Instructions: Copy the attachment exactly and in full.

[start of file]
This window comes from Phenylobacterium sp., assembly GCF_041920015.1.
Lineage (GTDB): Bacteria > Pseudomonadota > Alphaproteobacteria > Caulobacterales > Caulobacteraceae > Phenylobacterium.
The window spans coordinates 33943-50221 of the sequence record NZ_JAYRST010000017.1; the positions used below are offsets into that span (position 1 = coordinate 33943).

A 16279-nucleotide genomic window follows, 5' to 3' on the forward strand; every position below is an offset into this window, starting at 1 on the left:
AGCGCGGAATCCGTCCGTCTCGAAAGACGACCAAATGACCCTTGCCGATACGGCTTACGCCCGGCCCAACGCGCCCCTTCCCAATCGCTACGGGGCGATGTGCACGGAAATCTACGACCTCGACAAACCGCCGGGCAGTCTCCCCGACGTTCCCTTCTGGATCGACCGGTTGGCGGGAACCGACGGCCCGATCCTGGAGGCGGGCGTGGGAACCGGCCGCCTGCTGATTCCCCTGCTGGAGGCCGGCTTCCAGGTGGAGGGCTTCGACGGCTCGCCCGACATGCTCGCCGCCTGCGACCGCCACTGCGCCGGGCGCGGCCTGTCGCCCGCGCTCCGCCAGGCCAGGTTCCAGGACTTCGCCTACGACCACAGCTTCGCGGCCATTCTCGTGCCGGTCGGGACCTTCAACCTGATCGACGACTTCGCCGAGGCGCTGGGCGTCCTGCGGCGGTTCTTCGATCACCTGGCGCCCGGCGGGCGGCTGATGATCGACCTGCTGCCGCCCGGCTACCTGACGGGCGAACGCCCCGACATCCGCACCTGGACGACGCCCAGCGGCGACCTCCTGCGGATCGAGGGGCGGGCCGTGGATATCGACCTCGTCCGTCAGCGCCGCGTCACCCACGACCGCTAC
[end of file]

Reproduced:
This window comes from Phenylobacterium sp., assembly GCF_041920015.1.
Lineage (GTDB): Bacteria > Pseudomonadota > Alphaproteobacteria > Caulobacterales > Caulobacteraceae > Phenylobacterium.
The window spans coordinates 33943-50221 of the sequence record NZ_JAYRST010000017.1; the positions used below are offsets into that span (position 1 = coordinate 33943).

A 16279-nucleotide genomic window follows, 5' to 3' on the forward strand; every position below is an offset into this window, starting at 1 on the left:
AGCGCGGAATCCGTCCGTCTCGAAAGACGACCAAATGACCCTTGCCGATACGGCTTACGCCCGGCCCAACGCGCCCCTTCCCAATCGCTACGGGGCGATGTGCACGGAAATCTACGACCTCGACAAACCGCCGGGCAGTCTCCCCGACGTTCCCTTCTGGATCGACCGGTTGGCGGGAACCGACGGCCCGATCCTGGAGGCGGGCGTGGGAACCGGCCGCCTGCTGATTCCCCTGCTGGAGGCCGGCTTCCAGGTGGAGGGCTTCGACGGCTCGCCCGACATGCTCGCCGCCTGCGACCGCCACTGCGCCGGGCGCGGCCTGTCGCCCGCGCTCCGCCAGGCCAGGTTCCAGGACTTCGCCTACGACCACAGCTTCGCGGCCATTCTCGTGCCGGTCGGGACCTTCAACCTGATCGACGACTTCGCCGAGGCGCTGGGCGTCCTGCGGCGGTTCTTCGATCACCTGGCGCCCGGCGGGCGGCTGATGATCGACCTGCTGCCGCCCGGCTACCTGACGGGCGAACGCCCCGACATCCGCACCTGGACGACGCCCAGCGGCGACCTCCTGCGGATCGAGGGGCGGGCCGTGGATATCGACCTCGTCCGTCAGCGCCGCGTCACCCACGACCGCTAC